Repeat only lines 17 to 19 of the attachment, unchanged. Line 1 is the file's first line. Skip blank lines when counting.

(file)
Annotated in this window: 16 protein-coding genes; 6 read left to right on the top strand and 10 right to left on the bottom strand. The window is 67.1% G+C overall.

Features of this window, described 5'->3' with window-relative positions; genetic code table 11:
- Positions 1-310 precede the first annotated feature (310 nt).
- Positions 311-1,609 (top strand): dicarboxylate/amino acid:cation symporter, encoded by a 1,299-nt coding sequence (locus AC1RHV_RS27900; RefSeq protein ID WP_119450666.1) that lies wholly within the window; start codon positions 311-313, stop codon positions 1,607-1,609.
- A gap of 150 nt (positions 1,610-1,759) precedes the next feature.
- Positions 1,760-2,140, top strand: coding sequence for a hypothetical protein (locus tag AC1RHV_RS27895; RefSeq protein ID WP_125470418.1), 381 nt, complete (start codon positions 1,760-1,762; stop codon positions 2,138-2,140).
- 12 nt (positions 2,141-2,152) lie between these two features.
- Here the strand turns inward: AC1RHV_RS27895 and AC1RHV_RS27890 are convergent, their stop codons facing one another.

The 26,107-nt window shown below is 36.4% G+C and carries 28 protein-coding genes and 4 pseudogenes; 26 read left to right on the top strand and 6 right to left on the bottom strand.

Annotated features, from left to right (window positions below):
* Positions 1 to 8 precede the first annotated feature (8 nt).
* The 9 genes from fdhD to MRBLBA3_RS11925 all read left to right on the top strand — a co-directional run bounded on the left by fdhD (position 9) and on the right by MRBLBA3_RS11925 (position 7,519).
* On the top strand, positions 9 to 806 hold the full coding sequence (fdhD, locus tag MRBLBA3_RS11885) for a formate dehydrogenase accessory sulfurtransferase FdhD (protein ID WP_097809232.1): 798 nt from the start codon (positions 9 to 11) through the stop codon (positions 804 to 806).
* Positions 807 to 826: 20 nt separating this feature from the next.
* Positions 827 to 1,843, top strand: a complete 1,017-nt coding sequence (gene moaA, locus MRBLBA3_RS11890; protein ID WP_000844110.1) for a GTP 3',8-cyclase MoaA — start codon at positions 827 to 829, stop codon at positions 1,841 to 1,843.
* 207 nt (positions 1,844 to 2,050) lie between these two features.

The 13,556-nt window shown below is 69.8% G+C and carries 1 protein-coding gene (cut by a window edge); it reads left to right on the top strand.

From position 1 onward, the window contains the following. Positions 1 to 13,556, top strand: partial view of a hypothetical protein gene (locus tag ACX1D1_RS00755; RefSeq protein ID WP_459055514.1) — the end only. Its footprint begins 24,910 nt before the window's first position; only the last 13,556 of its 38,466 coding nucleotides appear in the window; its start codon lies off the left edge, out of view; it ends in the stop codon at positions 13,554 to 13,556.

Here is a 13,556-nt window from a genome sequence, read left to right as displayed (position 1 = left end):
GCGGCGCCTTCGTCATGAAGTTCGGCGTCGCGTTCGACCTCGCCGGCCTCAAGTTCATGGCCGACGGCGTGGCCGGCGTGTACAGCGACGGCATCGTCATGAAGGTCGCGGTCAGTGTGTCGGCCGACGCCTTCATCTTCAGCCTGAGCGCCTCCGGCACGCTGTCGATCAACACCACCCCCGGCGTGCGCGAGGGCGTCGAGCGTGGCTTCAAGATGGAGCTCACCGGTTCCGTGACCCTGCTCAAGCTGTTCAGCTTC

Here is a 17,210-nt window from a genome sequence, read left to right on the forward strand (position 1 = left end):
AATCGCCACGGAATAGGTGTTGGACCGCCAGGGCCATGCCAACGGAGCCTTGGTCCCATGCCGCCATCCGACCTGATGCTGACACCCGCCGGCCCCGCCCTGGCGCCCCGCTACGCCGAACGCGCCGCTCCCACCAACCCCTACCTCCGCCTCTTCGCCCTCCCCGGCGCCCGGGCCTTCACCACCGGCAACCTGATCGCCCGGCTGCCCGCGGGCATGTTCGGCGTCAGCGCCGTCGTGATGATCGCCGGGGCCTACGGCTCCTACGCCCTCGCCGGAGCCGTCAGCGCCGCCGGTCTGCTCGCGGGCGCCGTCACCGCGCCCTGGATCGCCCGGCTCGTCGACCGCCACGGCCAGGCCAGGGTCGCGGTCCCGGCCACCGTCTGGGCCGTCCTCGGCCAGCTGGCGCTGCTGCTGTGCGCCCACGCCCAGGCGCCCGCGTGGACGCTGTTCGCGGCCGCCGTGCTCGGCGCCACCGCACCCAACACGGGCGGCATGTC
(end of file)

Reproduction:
The 13,556-nt window shown below is 69.8% G+C and carries 1 protein-coding gene (cut by a window edge); it reads left to right on the top strand.

From position 1 onward, the window contains the following. Positions 1 to 13,556, top strand: partial view of a hypothetical protein gene (locus tag ACX1D1_RS00755; RefSeq protein ID WP_459055514.1) — the end only. Its footprint begins 24,910 nt before the window's first position; only the last 13,556 of its 38,466 coding nucleotides appear in the window; its start codon lies off the left edge, out of view; it ends in the stop codon at positions 13,554 to 13,556.

Here is a 13,556-nt window from a genome sequence, read left to right as displayed (position 1 = left end):